Chapter One: In the Copy Room
What follows is the first of about 75 chapters of a rather contrived, three-part saga that is entirely fiction, meaning that all of the events and characters indicated therein are only coincidentally related to anything that may or may not have actually happened. That is my story and my legal team is sticking to it. And copyrighted it is, lest ye sinners start taking up with the wrong line of questioning,
“How was your sabbatical?”
I was not surprised by the question, but it did take me by surprise. It came from Vic Thorsness, who was down on his knees tinkering with the inner workings of a gargantuan photocopier that was a new addition to our school’s bleak mailroom. He was partially hidden by the machine’s open hatch cover, his bald head blending perfectly with the contraption’s officious beige. Another reason for my surprise was that my under-caffinated attention was otherwise absorbed into the task of sorting out a thick pile of mail that had
accumulated during my three-month escape from academic duty. Most of it was quickly dispatched to the recycling bin, but I did stash a few items in a tattered file folder marked NORTHERN CALIFORNIA SCHOOL OF ART AND DESIGN (NCSAD) / SPRING SEMESTER 2001, including the roll sheet for the class that would commence later that afternoon. I also salvaged a few handwritten notes from various students pleading for special dispensations. Some of these were addressed to “Professor Jason Fowler,” these no doubt having been penned by new enrollees who had not yet been informed that I much preferred to be called Jay. Similar missives from returning students were clear on that particular point, and they usually contained the polite bribes of music CDs specially mixed to help garner the petty academic privileges that I might provide. A decade earlier, the bribes would have consisted of marijuana cigarettes, or small quantities of the over-cut cocaine in which some of our more entrepreneurial charges would have invested their student loan money. But those days were long gone, and I was not unhappy to see them go.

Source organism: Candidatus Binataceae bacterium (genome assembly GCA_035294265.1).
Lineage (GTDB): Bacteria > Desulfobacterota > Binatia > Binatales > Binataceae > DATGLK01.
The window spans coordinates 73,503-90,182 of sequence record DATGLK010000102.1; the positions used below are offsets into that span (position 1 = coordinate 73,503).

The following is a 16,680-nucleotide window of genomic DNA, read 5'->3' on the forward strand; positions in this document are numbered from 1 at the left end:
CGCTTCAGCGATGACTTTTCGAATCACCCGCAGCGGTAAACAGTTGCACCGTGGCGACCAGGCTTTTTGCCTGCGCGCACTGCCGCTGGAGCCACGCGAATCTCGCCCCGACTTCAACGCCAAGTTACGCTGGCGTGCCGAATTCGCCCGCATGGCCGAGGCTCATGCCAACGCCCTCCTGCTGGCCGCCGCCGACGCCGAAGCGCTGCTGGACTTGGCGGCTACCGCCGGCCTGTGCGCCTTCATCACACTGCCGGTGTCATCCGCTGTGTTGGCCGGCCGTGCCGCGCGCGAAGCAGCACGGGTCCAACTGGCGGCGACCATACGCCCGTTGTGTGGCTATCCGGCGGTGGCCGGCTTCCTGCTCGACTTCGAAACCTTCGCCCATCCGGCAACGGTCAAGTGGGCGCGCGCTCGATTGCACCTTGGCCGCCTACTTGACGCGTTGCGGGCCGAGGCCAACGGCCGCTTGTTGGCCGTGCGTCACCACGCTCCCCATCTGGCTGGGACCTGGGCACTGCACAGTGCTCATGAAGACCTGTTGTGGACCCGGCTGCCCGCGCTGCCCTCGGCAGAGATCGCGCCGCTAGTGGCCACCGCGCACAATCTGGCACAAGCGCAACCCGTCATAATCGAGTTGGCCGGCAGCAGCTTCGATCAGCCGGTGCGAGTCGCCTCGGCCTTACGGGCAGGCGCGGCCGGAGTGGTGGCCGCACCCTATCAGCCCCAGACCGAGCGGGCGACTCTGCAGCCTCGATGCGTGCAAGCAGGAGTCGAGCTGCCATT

When Vic stood up, he lurched to one side so his head would clear the fluorescent lamp dangling from the room’s low ceiling. As he righted himself, I responded to his query with deliberate pronunciation and a diffident tone of voice, saying, “it was good.” I wanted to keep my story straight, which of course meant that I was lying, and I was pretty sure Vic knew it. The sabbatical that was supposed to be good; the sabbatical that was supposed to be a time for serious scholarly work, psychological refreshment and deep introspective reflection; that very sabbatical was almost completely wasted in the paralysis of a depression that ensued after my mid-summer break-up with Jensene Reynolds. For over six months, I had been disinclined to talk about this particular setback in my personal life, in large part because I didn’t want to hear the chorus of richly deserved I-told-you-sos about the inadvisability of getting involved with former students who were two full decades my junior. Just because I knew what I was getting myself into did not mean that the getting out of it was any less painful or any less awkward.